The IRS also provides the opportunity to hold on to the 30 percent ITC if you invest five percent of the eventual project cost by midnight of December 31, 2019. If you have the option to choose your Safe Harbor strategy, then here are two strong reasons you might want to consider this method.
“Five percent is the bright line”, says Lee Peterson, and it does seem like a fairly straightforward, value-based definition. But the next question might be “Five percent of what?” or, what is permissible as a definition of cost? If you have any doubt about what represents the defensible contract cost of a renewable energy installation, then you should probably seek counsel for your Safe Harbor projects.
Another reason this method might be softer on your ulcers, per Greg Jenner, is “it’s a lot easier to prove ‘continuous effort’ than ‘continuous work’. All the stuff that goes toward development, from obtaining a PPA to obtaining an interconnection agreement, the financial and contract structuring and negotiations that one does when developing a project, that qualifies under ‘continuous effort’ but does not qualify for continuous work”.
Project timing determines method
If you put a shovel into the ground in 2019 and want Safe Harbor, then you will need to demonstrate construction work without interruption until the system is placed into service. Actively finding an alternative financing solution while your construction team is on hiatus in the middle of 2020 will not qualify. If interruption for engineering, legal work, permit work or other project-structural reason is expected, experts advise against using the Work method. In contrast, “if you buy panels or other components in 2019, using the 5 percent rule, continuity is presumed.” says Peterson, “It gives everyone involved most comfort.”
In terms of the timing of component purchase to qualify, here are two pieces of good news.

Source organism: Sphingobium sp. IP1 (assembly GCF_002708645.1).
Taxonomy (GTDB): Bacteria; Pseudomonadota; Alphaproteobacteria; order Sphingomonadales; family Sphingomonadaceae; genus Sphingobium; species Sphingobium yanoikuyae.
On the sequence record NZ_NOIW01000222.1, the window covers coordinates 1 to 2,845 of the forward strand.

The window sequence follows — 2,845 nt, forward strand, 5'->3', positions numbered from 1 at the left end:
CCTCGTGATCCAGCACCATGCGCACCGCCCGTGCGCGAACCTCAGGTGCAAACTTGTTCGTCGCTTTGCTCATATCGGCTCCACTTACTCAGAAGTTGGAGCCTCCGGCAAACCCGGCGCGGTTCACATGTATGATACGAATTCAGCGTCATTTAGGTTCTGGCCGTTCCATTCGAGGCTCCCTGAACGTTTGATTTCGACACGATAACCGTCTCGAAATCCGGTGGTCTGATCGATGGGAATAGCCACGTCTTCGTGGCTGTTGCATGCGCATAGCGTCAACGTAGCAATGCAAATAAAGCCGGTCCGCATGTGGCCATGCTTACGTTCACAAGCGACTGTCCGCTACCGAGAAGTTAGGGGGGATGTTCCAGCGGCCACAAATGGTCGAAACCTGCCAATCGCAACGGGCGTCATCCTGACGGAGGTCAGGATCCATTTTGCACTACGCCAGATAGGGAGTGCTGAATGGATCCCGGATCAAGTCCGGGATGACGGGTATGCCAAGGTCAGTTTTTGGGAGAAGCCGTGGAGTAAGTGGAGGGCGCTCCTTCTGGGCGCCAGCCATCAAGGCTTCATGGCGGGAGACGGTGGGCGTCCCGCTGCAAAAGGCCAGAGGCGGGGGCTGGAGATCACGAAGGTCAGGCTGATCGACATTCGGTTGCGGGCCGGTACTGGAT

- Unlike for the “work” method, you can wait until the last moment to buy your components. Cashflow considerations, technology improvements, or technology releases might compel you to do so, and the panel of experts at the SEIA conference agreed that a 12/31/2019 component purchase qualifies for Safe Harbor.
- You can delay delivery of said components for up to three-and-a-half months into 2020, which will be a welcome relief for those projects without warehousing solutions (Caution is called for when using that delivery delay if you’re an accrual method tax payer).
But let’s say you, an EPC or contractor, do not yet have a specific project with an inked contract, only prospects; and let’s say you are willing to take a chance by investing in panels that you will assign in 2020 to one or more specific project(s). Will that qualify under “continuous effort”?
“There is some uncertainty about that” says Greg Jenner. “As a developer you can acquire components pursuant to the ‘Master Contract’ rule without a specific project in mind, and then later on allocate those components to a specific project, whether or not you owned that project at the time you entered into the Master Contract.” The IRS defined Master Contract in prior guidance; it’s essentially the tax payer’s agreement with the developer/EPC/contractor. Again, Greg Jenner: “But it’s also clear that if you are trying to transfer purely ‘personal property’, meaning Safe Harbor components, without any intangibles like PPA, site rights, leases, just to transfer panels, that’s not going to work. It’s an anti-abuse rule. I think there is going to be a lot of [IRS] scrutiny on these transfers.”